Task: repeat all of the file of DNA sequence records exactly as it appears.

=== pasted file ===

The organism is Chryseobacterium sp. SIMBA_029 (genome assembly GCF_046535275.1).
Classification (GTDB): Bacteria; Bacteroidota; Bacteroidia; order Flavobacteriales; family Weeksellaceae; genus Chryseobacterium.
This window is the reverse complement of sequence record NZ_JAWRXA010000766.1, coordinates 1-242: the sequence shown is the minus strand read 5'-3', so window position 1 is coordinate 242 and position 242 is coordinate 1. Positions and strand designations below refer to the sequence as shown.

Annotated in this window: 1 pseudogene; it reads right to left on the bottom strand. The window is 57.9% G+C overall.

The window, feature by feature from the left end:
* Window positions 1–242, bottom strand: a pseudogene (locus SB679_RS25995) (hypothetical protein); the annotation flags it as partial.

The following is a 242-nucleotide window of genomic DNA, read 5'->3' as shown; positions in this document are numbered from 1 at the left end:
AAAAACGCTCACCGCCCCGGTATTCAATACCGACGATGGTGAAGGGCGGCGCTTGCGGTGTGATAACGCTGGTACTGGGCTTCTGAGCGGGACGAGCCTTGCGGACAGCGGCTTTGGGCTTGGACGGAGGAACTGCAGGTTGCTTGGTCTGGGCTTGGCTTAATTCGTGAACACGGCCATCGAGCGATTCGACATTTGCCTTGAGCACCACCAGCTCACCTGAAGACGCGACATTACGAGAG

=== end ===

The organism is Chryseobacterium sp. SIMBA_029 (genome assembly GCF_046535275.1).
Classification (GTDB): Bacteria; Bacteroidota; Bacteroidia; order Flavobacteriales; family Weeksellaceae; genus Chryseobacterium.
This window is the reverse complement of sequence record NZ_JAWRXA010000766.1, coordinates 1-242: the sequence shown is the minus strand read 5'-3', so window position 1 is coordinate 242 and position 242 is coordinate 1. Positions and strand designations below refer to the sequence as shown.

Annotated in this window: 1 pseudogene; it reads right to left on the bottom strand. The window is 57.9% G+C overall.

The window, feature by feature from the left end:
* Window positions 1–242, bottom strand: a pseudogene (locus SB679_RS25995) (hypothetical protein); the annotation flags it as partial.

The following is a 242-nucleotide window of genomic DNA, read 5'->3' as shown; positions in this document are numbered from 1 at the left end:
AAAAACGCTCACCGCCCCGGTATTCAATACCGACGATGGTGAAGGGCGGCGCTTGCGGTGTGATAACGCTGGTACTGGGCTTCTGAGCGGGACGAGCCTTGCGGACAGCGGCTTTGGGCTTGGACGGAGGAACTGCAGGTTGCTTGGTCTGGGCTTGGCTTAATTCGTGAACACGGCCATCGAGCGATTCGACATTTGCCTTGAGCACCACCAGCTCACCTGAAGACGCGACATTACGAGAG